This possibility relies on Keizan having access to information about Rújìng’s awakening through means other than extant Chinese sources. For example, Keizan could have learned about Rújìng’s awakening from Chinese sources not available today (Keizan blocked the text as if he was quoting sources the same way he did for other ancestors) and/or verbally through Dōgen, Ejō, or Jakuen (a Chinese monk and student of Rújìng who followed Dōgen back to Japan and later was one of Keizan’s teachers).
Given that the volume of “The Record of Rújìng” where “The World Honored One’s Secret Saying” version comes up is attributed to Dōgen himself, that might lend this version some credence, although not necessarily as Rújìng’s only awakening.
At the same time, it is notable that a contemporary of Rújìng, Cáodòng master Shèngmò (勝默, n.d.), also used the “Zhàozhōu’s Cypress in the Garden” as a breakthrough kōan. In his The Record of Going Easy (從容錄, Cóngróng lù; J. Shōyōroku), Cáodòng master Wànsōng (萬松, 1166–1246) notes that his former teacher “… Shengmo had people pass through this case first, cleansing prior knowledge.” That might lend credence to the “Zhàozhōu’s Cypress in the Garden” version, but, again, not necessarily as Rújìng’s only awakening.
Another possibility is that the storytellers of the various awakening experiences got confused and whose awakening went with which teacher got tangled.
In any case, it’s all a story.
So more One School Zen.
Rújìng awakened through contemplating the words of a punny, personal, and impromptu kōan given to him by Xuědòu Zhìjiàn. At least, that’s one version of his awakening. In any case, Rújìng’s process is much like that of many of those who’ve awakened, at least during the past fifteen hundred years. Rújìng’s teaching had it’s own particular flavor, but not a flavor that would align it with any one lineage or another.
Indeed, Rújìng went to considerable lengths to hide his lineage affiliation until the end of his life, an effort that was apparently successful. In 13th Century Chán/Zen, there really wasn’t much (if any) difference between what became Japanese Sōtō and Rinzai. Both lineages stressed awakening, as any school within the framework of Mahayana Buddhism would do. Both used kōan to catalyze awakening. After all, kōan introspection is the best idea since the Buddha’s time, so why not embrace the koan methodology? Differences in approach to kōan depended more on a specific teacher’s proclivities and creativity and much less on the teacher’s lineage.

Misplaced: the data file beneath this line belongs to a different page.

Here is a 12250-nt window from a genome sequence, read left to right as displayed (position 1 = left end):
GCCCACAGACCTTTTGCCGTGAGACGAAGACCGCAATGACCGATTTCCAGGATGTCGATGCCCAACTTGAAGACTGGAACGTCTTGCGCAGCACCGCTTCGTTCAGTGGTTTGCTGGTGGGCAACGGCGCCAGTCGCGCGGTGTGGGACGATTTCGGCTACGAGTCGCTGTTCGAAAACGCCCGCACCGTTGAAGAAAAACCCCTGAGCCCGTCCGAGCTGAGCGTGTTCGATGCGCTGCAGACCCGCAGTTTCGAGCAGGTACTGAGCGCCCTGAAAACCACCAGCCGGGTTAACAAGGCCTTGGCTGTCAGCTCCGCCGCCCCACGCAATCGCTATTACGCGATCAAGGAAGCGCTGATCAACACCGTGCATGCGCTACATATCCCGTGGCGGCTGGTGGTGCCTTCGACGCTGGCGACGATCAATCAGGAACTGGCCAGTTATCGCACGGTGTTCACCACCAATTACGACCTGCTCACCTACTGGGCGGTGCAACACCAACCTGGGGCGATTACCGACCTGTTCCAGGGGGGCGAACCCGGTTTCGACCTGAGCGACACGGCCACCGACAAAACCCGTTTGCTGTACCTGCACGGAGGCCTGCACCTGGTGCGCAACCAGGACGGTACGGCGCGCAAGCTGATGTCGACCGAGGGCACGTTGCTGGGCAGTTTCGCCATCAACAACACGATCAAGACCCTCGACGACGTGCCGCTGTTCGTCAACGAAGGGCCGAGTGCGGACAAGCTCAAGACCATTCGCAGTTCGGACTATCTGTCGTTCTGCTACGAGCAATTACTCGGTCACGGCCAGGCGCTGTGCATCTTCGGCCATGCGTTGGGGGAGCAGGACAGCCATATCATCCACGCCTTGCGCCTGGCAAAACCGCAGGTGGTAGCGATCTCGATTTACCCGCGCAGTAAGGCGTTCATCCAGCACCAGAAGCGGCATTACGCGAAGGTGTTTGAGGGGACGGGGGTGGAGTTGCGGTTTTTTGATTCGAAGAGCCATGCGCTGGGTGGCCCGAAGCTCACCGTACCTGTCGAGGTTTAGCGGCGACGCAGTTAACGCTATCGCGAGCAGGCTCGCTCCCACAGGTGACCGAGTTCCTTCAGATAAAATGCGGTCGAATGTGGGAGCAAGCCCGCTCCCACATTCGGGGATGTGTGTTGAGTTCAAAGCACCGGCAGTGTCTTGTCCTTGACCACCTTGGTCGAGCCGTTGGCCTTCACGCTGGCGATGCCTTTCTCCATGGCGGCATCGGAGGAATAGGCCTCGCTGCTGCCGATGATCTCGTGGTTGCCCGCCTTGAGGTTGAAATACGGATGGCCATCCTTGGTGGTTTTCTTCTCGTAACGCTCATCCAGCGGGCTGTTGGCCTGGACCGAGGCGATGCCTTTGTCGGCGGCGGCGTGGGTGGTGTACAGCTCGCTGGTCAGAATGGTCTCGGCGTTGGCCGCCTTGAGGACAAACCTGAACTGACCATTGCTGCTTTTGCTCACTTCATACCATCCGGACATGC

I’ll soon be advancing a theory for why Cáodòng/Sōtō and Línjì/Rinzai lineages were so much alike in the 13th century, but meanwhile, I’ll just say this: Rújìng was one fine example of One School Zen.
Finally, the story that Dōgen inherited a brand of Zen that used a special meditation technique, shikantaza, that sitting itself was awakening, that his lineage rejected kōan work, that this special transmission denied the importance of personal awakening, and instead stressed original awakening is one big myth. The source of this myth goes back only about 150 years or so to those who rebranded Sōtō Zen to comply with the Meiji government and to compete with Christianity. See The Showa Dispute about True Faith for more.
This myth is killing Sōtō Zen in Japan and it will kill Sōtō Zen in the global culture – if it remains as the dominant narrative. See The End of Zen in Japan? for more.
(1) This was not Xuedou Chongxian (雪竇重顯, 980–1052), the Yunmen lineage master who compiled the cases and wrote verses for what became The Blue Cliff Record.
(2) For all references in this post to Denkoroku, see Record of the Transmission of Illumination, by Keizan Jokin, trans. William Bodiford. I’ve retranslated the main case, though, so that it more clearly plays with the pun:
The Fiftieth Ancestor, Tiāntóng [Rú] Jìng Oshō consulted Xuědòu. Dòu asked Jìng, “Like how can you purify that which has never been defiled?” The master passed through more than one year, then suddenly clearly awakened (悟, satori), and said, “Hit undefiled place!”
(3) See https://youtu.be/faQjQjhtino
Dōshō Port began practicing Zen in 1977 and now co-teaches with his wife, Tetsugan Zummach Sensei, with the Vine of Obstacles: Online Support for Zen Training, an internet-based Zen community. Dōshō received dharma transmission from Dainin Katagiri Rōshi and inka shōmei from James Myōun Ford Rōshi in the Harada-Yasutani lineage. Dōshō’s translation and commentary on The Record of Empty Hall: One Hundred Classic Koans, is now available (Shambhala). He is also the author of Keep Me In Your Heart a While: The Haunting Zen of Dainin Katagiri.